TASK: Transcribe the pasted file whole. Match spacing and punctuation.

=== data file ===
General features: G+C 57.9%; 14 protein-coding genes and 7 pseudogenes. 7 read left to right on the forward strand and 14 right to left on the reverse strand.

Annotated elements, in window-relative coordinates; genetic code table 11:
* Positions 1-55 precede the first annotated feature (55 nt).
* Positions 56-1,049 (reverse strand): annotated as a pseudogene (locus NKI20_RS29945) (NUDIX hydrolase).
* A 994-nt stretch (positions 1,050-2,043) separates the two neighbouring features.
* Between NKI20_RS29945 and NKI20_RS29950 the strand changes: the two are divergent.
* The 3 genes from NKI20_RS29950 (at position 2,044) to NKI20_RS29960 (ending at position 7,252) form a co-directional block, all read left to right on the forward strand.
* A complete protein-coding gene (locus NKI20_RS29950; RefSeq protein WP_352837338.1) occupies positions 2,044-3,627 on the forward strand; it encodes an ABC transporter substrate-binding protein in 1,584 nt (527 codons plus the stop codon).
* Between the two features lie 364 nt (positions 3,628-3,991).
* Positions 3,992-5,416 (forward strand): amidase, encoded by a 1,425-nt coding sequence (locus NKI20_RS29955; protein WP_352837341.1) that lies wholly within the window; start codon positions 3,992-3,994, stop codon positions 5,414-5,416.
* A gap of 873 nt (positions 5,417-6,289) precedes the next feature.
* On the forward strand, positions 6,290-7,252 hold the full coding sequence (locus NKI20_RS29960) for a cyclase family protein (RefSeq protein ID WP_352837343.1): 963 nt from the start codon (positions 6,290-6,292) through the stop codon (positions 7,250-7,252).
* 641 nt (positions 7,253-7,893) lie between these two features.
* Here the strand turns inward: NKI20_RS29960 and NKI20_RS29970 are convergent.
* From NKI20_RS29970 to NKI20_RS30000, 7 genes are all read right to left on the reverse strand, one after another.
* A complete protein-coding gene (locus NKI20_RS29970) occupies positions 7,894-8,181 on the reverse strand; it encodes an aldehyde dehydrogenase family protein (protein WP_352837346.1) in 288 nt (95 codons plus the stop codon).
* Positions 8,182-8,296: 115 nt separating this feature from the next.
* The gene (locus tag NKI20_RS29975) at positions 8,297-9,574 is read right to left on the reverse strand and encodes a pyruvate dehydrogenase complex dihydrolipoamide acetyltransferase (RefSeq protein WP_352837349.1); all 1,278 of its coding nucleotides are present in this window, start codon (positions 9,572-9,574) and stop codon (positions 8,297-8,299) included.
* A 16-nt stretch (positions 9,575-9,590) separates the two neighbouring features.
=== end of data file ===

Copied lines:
General features: G+C 57.9%; 14 protein-coding genes and 7 pseudogenes. 7 read left to right on the forward strand and 14 right to left on the reverse strand.

Annotated elements, in window-relative coordinates; genetic code table 11:
* Positions 1-55 precede the first annotated feature (55 nt).
* Positions 56-1,049 (reverse strand): annotated as a pseudogene (locus NKI20_RS29945) (NUDIX hydrolase).
* A 994-nt stretch (positions 1,050-2,043) separates the two neighbouring features.
* Between NKI20_RS29945 and NKI20_RS29950 the strand changes: the two are divergent.
* The 3 genes from NKI20_RS29950 (at position 2,044) to NKI20_RS29960 (ending at position 7,252) form a co-directional block, all read left to right on the forward strand.
* A complete protein-coding gene (locus NKI20_RS29950; RefSeq protein WP_352837338.1) occupies positions 2,044-3,627 on the forward strand; it encodes an ABC transporter substrate-binding protein in 1,584 nt (527 codons plus the stop codon).
* Between the two features lie 364 nt (positions 3,628-3,991).
* Positions 3,992-5,416 (forward strand): amidase, encoded by a 1,425-nt coding sequence (locus NKI20_RS29955; protein WP_352837341.1) that lies wholly within the window; start codon positions 3,992-3,994, stop codon positions 5,414-5,416.
* A gap of 873 nt (positions 5,417-6,289) precedes the next feature.
* On the forward strand, positions 6,290-7,252 hold the full coding sequence (locus NKI20_RS29960) for a cyclase family protein (RefSeq protein ID WP_352837343.1): 963 nt from the start codon (positions 6,290-6,292) through the stop codon (positions 7,250-7,252).
* 641 nt (positions 7,253-7,893) lie between these two features.
* Here the strand turns inward: NKI20_RS29960 and NKI20_RS29970 are convergent.
* From NKI20_RS29970 to NKI20_RS30000, 7 genes are all read right to left on the reverse strand, one after another.
* A complete protein-coding gene (locus NKI20_RS29970) occupies positions 7,894-8,181 on the reverse strand; it encodes an aldehyde dehydrogenase family protein (protein WP_352837346.1) in 288 nt (95 codons plus the stop codon).
* Positions 8,182-8,296: 115 nt separating this feature from the next.
* The gene (locus tag NKI20_RS29975) at positions 8,297-9,574 is read right to left on the reverse strand and encodes a pyruvate dehydrogenase complex dihydrolipoamide acetyltransferase (RefSeq protein WP_352837349.1); all 1,278 of its coding nucleotides are present in this window, start codon (positions 9,572-9,574) and stop codon (positions 8,297-8,299) included.
* A 16-nt stretch (positions 9,575-9,590) separates the two neighbouring features.